Teahouses are modest lodges located along Nepal’s hiking routes where trekkers and travelers can dine and sleep while on their way to the Himalayas. With the growing number of trekkers, the major trekking courses have accommodations strewn across their Nepalese trekking trails. Teahouse trekking is more popular than ever in Nepal. The majority of treks in Nepal are ‘teahouse’ treks, which means you’ll be staying in a small lodge with minimal rooms and a supper every night. The nicest part about teahouse trekking is that you only need to bring a small amount of gear. A teahouse can be a huge, pleasant, well-built lodge with common rooms (like in the Solu Khumbu) or a modest bamboo hut lodged within the jungle. Tea house trekking is not available on the majority of Nepalese trekking trails. In this vein, we’ve compiled a list of Nepal’s best Tea House Trekking.
Teahouse Trek in Everest Region: Everest Base Camp Trek:
Everest Base Camp trekking is possibly Nepal’s most comfortable teahouse trekking. The region now has a handful of beautiful lodges, and getting a room with an attached bathroom is very achievable. There are teahouses at each of the daily stops on the classic route from Lukla to Everest Base Camp (EBC). The majority of the teahouses along the EBC trail are dependable, with hot water and flush toilets available at lower elevations. The flush will often be a bucket of cold water or a drop-pit with a shed around it as you climb higher, and hot water will become scarcer. Teahouse prices vary, with lower-cost places charging up to three dollars per night and higher-cost areas charging around six dollars.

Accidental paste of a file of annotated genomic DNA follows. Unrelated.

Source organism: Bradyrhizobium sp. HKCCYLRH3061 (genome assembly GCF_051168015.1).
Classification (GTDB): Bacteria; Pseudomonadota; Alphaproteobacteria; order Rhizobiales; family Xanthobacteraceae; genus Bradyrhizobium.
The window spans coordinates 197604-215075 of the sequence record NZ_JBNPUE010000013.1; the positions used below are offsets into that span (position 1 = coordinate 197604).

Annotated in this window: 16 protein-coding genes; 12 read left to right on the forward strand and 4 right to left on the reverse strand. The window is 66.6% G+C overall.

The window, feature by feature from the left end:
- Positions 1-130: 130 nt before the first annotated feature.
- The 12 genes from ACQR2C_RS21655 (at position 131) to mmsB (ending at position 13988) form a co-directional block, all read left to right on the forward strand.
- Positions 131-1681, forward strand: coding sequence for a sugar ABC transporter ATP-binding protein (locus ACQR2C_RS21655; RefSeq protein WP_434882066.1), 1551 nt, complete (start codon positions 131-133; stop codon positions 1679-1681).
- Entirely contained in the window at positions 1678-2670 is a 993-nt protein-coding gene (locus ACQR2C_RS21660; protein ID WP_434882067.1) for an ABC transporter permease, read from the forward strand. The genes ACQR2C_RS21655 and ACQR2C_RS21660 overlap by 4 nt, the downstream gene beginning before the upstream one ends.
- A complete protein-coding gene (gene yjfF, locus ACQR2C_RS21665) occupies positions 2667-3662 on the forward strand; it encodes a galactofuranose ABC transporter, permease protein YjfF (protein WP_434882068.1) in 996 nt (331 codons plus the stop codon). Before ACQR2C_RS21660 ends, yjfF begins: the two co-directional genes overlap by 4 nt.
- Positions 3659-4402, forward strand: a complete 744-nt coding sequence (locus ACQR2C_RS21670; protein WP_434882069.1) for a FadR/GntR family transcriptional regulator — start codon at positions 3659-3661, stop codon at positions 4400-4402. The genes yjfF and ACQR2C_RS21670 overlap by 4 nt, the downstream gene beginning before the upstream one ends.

Teahouse Treks in Annapurna Region: Annapurna Base Camp Trek:
Annapurna Base Camp Trek is one of Nepal’s most popular treks, with a variety of teahouses and homestay options. There are a handful that have only basic facilities, but this is one trek where you won’t need to bring any heavy camping gear. The teahouses range in quality from basic to excellent, with some of the better ones providing hot water for washing. The teahouses are inexpensive, ranging from $2 to $3 per night Before heading out on the route, it’s a good idea to double-check and confirm lodging availability. You can confirm the availability of the room on subsequent destinations with the lodge owner from the previous night. Better yet, if you travel with a company or a guide, your lodging will be taken care of by them.